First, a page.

News Release, METCOM
MetCom has been working with the Office of the Sheriff’s Lexington Park Community Oriented Policing (COPs) Unit to establish an ongoing partnership on a public summer water spray program as a part of a community outreach and education initiative. Enjoying a fire hydrant sprinkler during the hottest days of the summer is an old tradition and we wanted to try and find a way to do that here in St. Mary’s County.
Event locations are strategically identified by the COPs Unit and coordinated with our Operations Water Treatment & Distribution Division. Hydrants are checked and flushed prior to each scheduled event. MetCom provides the spray caps (diffusers and gate valves), hydrant wrenches, water meters to control use as well as personnel to open and close the hydrant at the event. The use of water is metered and recorded and promotional materials such as sidewalk chalk, bubbles, coloring books, popsicles, etc. are provided to the participating children, and in some case, participating adults. We are excited to announce that our inaugural pilot event was held in Colony Square in Lexington Park on June 8, 2019 and was a great success! (see photos below). The next event is tentatively scheduled for June 27th in Columbia Commons.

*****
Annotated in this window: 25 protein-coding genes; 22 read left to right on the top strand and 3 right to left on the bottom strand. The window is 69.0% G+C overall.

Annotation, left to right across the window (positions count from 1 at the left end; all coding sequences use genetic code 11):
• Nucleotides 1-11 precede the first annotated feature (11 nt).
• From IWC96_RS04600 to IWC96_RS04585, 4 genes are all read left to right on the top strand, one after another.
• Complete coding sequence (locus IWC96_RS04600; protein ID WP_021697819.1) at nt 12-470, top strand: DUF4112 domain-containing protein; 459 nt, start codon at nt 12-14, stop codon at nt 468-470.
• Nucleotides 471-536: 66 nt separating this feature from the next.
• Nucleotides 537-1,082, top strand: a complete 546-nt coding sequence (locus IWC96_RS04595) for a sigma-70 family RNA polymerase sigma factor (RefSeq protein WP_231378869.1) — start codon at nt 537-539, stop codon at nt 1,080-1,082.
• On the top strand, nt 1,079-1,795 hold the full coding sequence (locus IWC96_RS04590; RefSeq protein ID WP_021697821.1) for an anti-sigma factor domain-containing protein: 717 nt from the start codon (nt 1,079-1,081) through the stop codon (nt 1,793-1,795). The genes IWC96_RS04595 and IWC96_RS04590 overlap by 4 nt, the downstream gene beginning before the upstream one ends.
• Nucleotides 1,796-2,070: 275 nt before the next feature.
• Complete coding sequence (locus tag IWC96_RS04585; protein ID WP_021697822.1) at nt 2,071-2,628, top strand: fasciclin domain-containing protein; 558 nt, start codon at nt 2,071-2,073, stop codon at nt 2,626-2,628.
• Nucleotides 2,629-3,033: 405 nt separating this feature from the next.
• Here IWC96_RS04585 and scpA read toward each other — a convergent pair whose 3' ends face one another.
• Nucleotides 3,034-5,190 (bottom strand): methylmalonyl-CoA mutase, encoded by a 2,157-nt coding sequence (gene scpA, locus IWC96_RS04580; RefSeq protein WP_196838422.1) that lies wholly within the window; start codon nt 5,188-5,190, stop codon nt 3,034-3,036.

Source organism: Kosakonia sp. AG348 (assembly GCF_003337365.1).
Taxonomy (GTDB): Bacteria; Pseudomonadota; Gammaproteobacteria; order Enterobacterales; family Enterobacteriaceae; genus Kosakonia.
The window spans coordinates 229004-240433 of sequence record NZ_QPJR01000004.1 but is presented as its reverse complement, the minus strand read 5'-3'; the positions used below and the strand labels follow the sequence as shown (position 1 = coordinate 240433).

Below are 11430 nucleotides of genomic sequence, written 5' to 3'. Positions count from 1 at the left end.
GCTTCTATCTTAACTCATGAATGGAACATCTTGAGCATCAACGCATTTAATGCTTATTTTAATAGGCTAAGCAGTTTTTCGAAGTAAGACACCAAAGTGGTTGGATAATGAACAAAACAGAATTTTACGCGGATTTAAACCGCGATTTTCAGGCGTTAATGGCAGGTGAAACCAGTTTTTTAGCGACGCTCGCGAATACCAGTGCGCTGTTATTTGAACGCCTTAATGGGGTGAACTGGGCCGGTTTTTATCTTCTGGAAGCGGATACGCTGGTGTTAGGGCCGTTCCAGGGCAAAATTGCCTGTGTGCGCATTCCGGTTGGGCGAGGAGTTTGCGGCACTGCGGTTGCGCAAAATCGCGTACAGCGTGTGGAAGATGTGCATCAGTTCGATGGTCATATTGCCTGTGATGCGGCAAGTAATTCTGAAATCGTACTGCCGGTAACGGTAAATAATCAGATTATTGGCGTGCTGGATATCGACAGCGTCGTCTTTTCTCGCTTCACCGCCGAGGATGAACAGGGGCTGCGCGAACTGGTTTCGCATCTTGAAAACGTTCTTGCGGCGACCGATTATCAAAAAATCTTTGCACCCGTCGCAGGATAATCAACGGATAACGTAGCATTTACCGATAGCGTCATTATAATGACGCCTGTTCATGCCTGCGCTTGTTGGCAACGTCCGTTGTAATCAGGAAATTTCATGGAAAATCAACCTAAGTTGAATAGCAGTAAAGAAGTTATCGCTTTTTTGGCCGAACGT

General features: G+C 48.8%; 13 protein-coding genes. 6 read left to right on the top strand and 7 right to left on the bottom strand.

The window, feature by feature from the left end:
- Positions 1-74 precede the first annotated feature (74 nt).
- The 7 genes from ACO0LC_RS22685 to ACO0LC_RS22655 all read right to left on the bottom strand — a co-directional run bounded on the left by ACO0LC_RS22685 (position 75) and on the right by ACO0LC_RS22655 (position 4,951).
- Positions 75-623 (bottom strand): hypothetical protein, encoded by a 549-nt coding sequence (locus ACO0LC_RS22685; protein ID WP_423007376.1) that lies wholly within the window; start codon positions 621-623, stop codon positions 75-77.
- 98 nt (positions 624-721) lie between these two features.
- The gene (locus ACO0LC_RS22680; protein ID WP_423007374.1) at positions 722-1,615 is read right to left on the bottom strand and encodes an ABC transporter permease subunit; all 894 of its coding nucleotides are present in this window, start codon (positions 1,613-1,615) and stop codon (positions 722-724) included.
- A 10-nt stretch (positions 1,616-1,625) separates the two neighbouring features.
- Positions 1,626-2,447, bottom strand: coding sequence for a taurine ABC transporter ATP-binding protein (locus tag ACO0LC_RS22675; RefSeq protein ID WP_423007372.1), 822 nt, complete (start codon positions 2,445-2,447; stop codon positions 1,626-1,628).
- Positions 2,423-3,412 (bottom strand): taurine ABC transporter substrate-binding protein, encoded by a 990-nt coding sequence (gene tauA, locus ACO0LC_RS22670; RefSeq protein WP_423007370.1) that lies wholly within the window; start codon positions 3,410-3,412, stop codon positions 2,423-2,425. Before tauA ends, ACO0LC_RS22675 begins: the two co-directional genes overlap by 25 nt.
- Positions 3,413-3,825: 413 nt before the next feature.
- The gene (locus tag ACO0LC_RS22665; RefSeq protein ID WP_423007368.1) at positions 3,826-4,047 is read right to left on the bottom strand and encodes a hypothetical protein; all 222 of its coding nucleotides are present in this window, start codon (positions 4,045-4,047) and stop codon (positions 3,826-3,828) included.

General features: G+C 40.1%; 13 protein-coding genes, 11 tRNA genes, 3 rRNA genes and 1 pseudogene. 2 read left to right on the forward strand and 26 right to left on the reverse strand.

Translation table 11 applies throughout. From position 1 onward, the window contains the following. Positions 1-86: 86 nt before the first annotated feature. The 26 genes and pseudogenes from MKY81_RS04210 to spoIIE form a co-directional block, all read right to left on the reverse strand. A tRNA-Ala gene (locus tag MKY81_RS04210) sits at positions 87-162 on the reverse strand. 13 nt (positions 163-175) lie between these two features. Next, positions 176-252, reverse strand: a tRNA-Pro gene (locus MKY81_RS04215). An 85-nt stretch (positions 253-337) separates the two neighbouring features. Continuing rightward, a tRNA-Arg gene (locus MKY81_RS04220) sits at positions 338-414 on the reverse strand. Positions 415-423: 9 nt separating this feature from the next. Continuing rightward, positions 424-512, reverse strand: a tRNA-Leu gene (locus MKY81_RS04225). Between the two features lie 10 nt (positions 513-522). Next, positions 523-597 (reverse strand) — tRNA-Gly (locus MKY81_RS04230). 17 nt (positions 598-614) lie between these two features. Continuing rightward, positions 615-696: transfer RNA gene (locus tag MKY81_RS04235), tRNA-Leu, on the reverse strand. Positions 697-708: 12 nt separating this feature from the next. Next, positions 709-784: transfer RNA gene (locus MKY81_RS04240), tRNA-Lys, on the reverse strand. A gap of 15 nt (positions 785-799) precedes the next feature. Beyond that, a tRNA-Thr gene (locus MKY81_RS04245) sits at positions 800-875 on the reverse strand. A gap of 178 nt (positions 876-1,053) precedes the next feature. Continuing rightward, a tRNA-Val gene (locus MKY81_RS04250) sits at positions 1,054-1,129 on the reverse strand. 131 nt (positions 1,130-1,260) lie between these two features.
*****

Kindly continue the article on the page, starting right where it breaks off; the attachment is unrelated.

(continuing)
This program is made possible through the use of spray caps (diffusers and gate valves) that reduce the flow rate from the hydrants to as low as 25 gallons per minute as compared to an illegally opened hydrant which can waste up to 1,000-1,500 gallons per minute. The use of spray caps also keep children and other pedestrians safe from the force of a normal unrestricted spray from a hydrant.
Although this program utilizes water, we are also advocates of water conservation. As such, the fire hydrant spray portion of these events are limited to approximately 20-30 minutes. Limiting the duration; helps ensure that the participants will not lose interest and stay engaged, helps conserve water during high demand summer months, and ensures that the hydrants are activated only while in use. It costs us about $1.70 to treat 1,000 gallons of water. So, the public benefit and perception of this program far outweighs the costs, even if a small amount of overtime might be needed.